The Upper Sioux Agency State Park is one of the least-visited state parks in the State. It could have something to do with a massive detour between the Visitors Center and Campground, the bugs, flooding or maybe it’s because no one thing to visit Western MN. There is a strong desire to go north to getaway. But everyone should head west instead.
9 Things you didn’t know about the Upper Sioux Agency State Park
The Perfect Escape
The biggest draw to the Upper Sioux Agency State Park campground is getting cut off and escaping everything. If you can get a spot on the outside edge of the campground, there is a good chance you may not see your neighbors. The site we were at, had no obstructions to worry about. The site we were at, 29E had undisturbed views of the prairie.
If that wasn’t enough, there was limited cell service in the valley, so the temptation to jump on your phone and surf Facebook is gone. Instead, I took the time to lay back and enjoy the sounds of the prairie, including the faint sounds of cows from a nearby property. The crickets were chirping in full harmony and the fireflies came out each night.
Sleep in a Tipi
The Upper Sioux Agency has a long history with people camping in this area. One of the most recognizable features of the park is the Tipis. They are scattered throughout the campground. They are set up to remind people of the indigenous Native American’s who once camped the same way here 100s of years ago. Visitors can reserve one through the State Parks website, similarly, to how you reserve a camping spot.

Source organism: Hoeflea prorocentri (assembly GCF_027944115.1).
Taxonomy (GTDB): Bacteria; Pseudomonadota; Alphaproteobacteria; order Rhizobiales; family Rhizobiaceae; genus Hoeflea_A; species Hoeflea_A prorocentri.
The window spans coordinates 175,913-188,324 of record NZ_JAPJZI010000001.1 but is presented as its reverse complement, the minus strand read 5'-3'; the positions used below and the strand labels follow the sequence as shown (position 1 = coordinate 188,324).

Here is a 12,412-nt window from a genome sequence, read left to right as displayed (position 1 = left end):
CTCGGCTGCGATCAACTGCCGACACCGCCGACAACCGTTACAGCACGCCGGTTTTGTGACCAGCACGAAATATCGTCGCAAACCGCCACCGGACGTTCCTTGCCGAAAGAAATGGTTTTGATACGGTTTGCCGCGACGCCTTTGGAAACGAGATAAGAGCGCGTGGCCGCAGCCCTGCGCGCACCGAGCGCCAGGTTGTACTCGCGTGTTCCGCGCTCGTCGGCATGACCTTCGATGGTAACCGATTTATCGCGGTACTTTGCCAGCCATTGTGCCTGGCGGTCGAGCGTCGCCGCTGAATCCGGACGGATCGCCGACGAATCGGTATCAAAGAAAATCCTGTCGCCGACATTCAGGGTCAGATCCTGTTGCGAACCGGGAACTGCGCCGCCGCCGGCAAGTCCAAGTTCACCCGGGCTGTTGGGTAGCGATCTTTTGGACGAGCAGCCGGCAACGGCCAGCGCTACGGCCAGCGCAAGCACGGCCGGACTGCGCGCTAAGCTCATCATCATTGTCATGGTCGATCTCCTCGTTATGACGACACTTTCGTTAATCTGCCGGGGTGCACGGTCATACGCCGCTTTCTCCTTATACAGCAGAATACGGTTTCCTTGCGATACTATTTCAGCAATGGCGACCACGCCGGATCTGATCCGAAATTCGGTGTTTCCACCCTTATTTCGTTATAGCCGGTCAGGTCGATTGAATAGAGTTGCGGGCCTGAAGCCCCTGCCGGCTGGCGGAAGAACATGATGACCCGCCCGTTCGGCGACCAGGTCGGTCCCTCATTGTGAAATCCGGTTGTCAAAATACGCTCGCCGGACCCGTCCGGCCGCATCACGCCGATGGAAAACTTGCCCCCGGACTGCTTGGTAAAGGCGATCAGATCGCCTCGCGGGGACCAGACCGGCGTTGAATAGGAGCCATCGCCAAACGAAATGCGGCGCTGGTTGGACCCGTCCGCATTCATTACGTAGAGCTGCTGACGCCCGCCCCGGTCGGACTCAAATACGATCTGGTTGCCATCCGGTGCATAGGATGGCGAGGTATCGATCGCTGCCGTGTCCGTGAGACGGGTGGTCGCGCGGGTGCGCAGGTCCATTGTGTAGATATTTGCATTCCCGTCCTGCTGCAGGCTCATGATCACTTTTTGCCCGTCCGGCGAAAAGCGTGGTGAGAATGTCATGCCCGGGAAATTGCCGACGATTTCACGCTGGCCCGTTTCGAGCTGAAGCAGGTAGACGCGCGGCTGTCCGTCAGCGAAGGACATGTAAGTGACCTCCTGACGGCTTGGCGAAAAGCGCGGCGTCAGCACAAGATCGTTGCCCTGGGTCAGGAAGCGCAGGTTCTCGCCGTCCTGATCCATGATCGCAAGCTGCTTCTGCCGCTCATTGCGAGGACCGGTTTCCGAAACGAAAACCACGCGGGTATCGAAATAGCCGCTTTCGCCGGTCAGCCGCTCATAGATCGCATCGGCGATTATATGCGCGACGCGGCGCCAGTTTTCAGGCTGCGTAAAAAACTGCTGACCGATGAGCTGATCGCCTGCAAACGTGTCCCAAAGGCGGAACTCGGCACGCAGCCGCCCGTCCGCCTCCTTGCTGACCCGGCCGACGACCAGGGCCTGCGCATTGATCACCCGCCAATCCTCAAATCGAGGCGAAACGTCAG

Go on a Hiking Club Trail
The State Park Hiking Club Trail takes hikers the entire length of the park, into both prairie and wooded areas. The hike is hilly, buggy and beautiful all at the same time. We had a very easy time finding the password, but I’ve heard from others that they walked right by it. To make sure you do not miss it, go counter-clockwise on the trail. You can start either at the Visitors Center or by the Yellow Medicine campground.
In case your keeping track with us, here are the latest hiking club stats:
Miles: 3.5 miles
Total Miles Hiked: 29.5 miles
Rind on a Horse Trails
The entire region is home to a lot of equestrian trails all through the park. In addition, the Upper Sioux Agency State Parks has 45 campsites if you have a horse. If you plan on doing some hiking, keep an eye out. Though most people are very good within the park at cleaning up, outside of the park is a different story.
Camp Between Two Rivers
The park is in between the Yellow Medicine River and the Minnesota River. Both Rivers have flooded a record number of times in the area. This year, the campgrounds have both come close to being underwater. The week before I visited, the river had flooded again and come close taking over the Yellow Medicine campground. Within a week, the water receded and we could hardly tell. But the Riverside Campground has been underwater most of the season. If you are planning on camping there, consider making the decision last minute and watch out for postings on the park’s website.